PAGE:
How technology affects your brain | ETC - Enterprise and Training Company

How technology affects your brain

By Dr Louise Mahler

It appears we’ve outsourced our memory and rely on technology such as Google, Smart Phones, GPS, calendar alerts and calculators to get us through our busy days.  Remembering names, it appears, is something few can now do – I don’t think there’s an app for that!

This made me reflect on how technology is affecting our brains. I did a Google search and found almost 2 million feeds on the topic!

The hard and fast facts from technology experts:

Andi Horvath Media Liaison Officer, Science Communications at the University of Melbourne tells us technology affects:

  • our memory
  • our attention
  • what we focus on and
  • sleep cycles

Professor Susan Greenfield says, ‘Unless we wake up to the damage that the gadget-filled, pharmaceutically-enhanced 21st century is doing to our brains, we could be sleepwalking towards a future in which neuro-chip technology blurs the line between living and non-living machines, and between our bodies and the outside world.’

The great news is that your brain will do what you train it to do.

So I recommend going beyond ‘remembering names’ and start training in complimentary directions for a total communication.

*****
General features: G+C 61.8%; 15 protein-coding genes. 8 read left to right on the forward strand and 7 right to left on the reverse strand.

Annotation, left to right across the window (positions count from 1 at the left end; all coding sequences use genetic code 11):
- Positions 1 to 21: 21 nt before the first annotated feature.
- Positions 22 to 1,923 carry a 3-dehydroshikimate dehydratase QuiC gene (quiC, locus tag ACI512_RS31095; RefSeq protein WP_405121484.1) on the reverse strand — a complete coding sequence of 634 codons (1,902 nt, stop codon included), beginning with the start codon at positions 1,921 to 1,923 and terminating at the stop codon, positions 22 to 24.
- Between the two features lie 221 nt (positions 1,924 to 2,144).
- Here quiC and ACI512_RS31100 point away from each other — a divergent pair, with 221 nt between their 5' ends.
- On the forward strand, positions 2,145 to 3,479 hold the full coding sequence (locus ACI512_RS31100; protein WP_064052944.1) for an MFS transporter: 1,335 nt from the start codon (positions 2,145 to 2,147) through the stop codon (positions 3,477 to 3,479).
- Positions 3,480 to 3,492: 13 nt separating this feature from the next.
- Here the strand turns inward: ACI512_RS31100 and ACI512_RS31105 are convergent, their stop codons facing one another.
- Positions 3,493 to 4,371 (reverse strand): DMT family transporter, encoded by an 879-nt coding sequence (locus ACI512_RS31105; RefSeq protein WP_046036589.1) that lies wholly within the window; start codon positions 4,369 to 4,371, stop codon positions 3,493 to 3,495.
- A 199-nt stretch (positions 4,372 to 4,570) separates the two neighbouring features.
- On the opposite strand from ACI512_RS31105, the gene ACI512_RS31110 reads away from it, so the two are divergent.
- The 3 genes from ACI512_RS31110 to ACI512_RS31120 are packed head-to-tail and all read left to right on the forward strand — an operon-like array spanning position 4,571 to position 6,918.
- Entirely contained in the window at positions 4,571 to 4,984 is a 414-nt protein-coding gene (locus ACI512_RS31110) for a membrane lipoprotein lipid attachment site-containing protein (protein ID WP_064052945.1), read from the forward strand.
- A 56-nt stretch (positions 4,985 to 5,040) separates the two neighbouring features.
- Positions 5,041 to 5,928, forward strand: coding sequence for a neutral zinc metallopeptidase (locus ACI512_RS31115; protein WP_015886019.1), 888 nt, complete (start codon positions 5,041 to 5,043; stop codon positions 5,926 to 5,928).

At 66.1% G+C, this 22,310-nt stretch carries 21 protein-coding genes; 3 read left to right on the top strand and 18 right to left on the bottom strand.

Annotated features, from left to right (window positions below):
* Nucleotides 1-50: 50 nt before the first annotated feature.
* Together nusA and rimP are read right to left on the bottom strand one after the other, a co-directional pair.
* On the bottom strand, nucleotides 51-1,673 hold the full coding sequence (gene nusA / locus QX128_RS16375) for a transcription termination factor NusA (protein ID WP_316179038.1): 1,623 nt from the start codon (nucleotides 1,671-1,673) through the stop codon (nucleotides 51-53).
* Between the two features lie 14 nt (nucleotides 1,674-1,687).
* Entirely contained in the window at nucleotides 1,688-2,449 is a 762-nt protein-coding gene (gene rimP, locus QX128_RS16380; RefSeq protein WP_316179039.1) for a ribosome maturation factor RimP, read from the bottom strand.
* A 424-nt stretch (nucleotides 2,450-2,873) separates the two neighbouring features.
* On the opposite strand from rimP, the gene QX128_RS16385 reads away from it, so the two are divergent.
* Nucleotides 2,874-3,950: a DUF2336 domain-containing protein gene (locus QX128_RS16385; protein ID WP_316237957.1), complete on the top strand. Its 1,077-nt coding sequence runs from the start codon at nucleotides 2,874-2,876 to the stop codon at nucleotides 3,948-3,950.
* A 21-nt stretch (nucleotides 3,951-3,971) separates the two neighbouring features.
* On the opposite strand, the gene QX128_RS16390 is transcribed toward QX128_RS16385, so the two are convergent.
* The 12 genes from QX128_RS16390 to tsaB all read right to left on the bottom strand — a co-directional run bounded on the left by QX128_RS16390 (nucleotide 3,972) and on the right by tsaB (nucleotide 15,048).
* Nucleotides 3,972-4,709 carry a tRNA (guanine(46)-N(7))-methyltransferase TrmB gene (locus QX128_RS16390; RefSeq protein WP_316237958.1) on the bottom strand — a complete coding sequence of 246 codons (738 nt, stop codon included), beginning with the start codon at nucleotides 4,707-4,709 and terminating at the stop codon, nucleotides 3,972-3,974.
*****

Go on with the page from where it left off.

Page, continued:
Here are my quick tips to remain human-like:

  • Start noticing how you breathe when you are talking to others?
  • Are you snapping short breaths high and fast?
  • Or is the breath flowing easily into the lungs and expanding the area below your ribs?
  • Notice what you do when you initiate sound
  • Is your jaw snapping open or is it open before you start?
  • Is your mouth opening wide enough that you have a gap between your teeth or are they sealed together?
  • Is your head jerking in some way as you start to speak?
  • Or is your mouth open, your teeth separate and the air flowing (with your head still)?

PS And to remember names:

  • Repeat people’s names when you meet them
  • Associate their names with someone with whom they share a commonality
  • Connect with something about them (Hermann the German)
  • Ask people to spell their names for you
  • Want to do it

Louise is a communication specialist and a proven performer in moving individuals and groups to take positive action through a unique perspective focusing on the unsung wisdom of voice. For more information please visit www.louisemahler.com.au

 

ETC BusinessLeaders presents Louise Mahler – 26 November

Proudly presented by Slater & Gordon don’t miss Louise at the ETC BusinessLeaders lunch on Thursday 26 November at Novotel Pacific Bay Resort from 12pm to 2pm. For more details and to reserve your seat or call 6648 5400.

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